Many students are using their platforms to post about people, movements, and issues that are important to them.
One of the bigger movements, Black Lives Matter, or BLM, has 24.5 million posts on Instagram using the hashtag “blacklivesmatter”. One of the people who used this hashtag is Gabby Collins. She uses her Instagram account to post about inequality in the United States. Collins wants to post to keep people informed.
“When I post, people will see it and will most likely repost and it’s good to spread the word,” Collins said. “It also gives people an opportunity to see different things and so to see other people’s views on things.”
She believes she is making a positive change in the world by spreading awareness.
“I do believe I am making a change in the world because I help more people see what’s going on in the world by just saying how I feel and how I view things,” she said.
Peyton Richard also uses her Instagram to post about social justice. For Richard, she has many issues and causes she feels passionately about.“I want to bring awareness to the BLM movement, the discrimination of the LGBTQ+ community, gender inequality, the immigration crisis, as well as the protests in Hong Kong,” Richard said.
She believes that many of these issues directly affect the students here at Reagan.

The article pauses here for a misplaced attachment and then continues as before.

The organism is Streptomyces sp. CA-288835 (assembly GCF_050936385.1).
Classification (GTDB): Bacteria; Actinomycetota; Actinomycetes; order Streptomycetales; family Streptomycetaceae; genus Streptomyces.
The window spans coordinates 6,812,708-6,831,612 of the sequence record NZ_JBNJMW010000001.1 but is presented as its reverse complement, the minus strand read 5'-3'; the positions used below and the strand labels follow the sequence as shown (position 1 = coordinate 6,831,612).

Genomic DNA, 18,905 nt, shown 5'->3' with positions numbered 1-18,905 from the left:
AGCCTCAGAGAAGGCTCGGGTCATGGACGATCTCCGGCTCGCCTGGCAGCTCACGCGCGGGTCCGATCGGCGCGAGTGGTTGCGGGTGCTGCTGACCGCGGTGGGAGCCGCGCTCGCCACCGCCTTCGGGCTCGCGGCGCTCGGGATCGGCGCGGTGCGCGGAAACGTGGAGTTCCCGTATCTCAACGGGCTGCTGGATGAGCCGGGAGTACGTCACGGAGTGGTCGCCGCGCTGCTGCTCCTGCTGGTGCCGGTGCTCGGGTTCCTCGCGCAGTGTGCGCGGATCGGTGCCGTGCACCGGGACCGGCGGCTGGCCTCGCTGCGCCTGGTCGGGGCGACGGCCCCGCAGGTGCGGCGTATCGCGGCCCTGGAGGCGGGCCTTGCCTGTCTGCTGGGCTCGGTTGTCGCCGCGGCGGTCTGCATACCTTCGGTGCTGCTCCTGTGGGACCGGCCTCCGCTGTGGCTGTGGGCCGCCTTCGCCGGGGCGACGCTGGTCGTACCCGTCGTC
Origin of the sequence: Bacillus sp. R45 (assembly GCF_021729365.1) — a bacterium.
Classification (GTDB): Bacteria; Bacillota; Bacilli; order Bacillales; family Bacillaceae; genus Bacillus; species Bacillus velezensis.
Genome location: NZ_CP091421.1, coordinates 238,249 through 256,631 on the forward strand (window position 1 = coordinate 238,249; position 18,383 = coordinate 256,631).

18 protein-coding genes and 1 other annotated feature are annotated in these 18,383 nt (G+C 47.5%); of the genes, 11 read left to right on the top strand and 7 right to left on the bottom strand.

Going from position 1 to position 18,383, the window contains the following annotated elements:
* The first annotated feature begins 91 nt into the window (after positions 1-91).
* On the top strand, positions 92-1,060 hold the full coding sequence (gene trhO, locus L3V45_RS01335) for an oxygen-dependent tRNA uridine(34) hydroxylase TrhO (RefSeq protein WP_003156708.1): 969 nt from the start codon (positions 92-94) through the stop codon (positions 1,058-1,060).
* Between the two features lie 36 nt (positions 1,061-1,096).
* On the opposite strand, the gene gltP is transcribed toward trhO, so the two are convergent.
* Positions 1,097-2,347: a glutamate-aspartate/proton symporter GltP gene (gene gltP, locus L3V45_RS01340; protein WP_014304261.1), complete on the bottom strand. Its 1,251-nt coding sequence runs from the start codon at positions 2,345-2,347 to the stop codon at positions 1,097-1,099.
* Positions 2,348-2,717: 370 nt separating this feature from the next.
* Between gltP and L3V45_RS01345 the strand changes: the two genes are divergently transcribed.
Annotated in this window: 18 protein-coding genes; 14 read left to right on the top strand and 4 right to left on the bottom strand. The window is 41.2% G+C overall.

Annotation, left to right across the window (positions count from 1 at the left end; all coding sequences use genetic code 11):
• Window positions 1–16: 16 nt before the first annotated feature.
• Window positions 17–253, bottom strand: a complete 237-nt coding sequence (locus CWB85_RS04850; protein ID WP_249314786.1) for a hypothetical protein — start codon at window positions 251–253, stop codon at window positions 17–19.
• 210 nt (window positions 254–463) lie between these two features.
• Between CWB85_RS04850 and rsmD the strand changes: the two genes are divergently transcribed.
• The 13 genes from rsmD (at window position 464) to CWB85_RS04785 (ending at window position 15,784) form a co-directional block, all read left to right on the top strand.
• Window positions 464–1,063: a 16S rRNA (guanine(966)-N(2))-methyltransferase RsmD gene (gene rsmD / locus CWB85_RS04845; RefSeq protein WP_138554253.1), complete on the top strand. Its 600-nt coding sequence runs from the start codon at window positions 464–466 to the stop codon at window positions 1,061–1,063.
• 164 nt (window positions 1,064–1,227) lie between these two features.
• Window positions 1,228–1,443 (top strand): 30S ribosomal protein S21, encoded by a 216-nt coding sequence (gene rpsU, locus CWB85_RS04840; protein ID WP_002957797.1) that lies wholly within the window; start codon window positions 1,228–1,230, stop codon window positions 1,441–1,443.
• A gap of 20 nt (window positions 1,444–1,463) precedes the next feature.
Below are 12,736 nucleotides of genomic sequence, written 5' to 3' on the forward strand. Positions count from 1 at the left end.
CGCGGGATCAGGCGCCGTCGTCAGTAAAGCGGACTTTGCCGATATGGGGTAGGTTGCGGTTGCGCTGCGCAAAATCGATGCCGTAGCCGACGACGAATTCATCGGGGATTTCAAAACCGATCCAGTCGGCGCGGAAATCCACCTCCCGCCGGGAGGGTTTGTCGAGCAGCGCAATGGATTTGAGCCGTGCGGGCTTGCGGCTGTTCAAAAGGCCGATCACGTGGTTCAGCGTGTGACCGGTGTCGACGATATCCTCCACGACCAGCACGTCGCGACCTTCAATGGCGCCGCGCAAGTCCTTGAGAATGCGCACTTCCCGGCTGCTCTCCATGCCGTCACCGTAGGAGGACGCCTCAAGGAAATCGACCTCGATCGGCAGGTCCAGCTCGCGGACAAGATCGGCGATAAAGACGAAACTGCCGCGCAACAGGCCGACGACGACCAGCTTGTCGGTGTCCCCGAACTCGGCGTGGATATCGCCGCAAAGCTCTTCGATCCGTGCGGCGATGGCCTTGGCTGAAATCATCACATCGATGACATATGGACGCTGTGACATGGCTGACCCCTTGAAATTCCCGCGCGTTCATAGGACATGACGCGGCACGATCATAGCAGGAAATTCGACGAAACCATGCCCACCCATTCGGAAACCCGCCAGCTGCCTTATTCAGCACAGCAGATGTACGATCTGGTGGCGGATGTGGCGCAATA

“These movements affect almost everyone at Reagan due to the diversity of our school, we have students of color, students who are LGBTQ+, students who have immigrated. They deserve to have their voices heard and know we stand with them,” she said.
She has been in multiple arguments with people who disagree with what she has posted but she will continue to post about issues because it is important to her.
“These causes are important to me because they either directly affect me, a queer, Mexican female, or my friends and family who have been discriminated against,” she said.
In addition to posting online she has signed online petitions and participated in peaceful protests and marches in support of equality.
“All rights are human rights, regardless of race, gender, sexuality, religion, or status,” she said.
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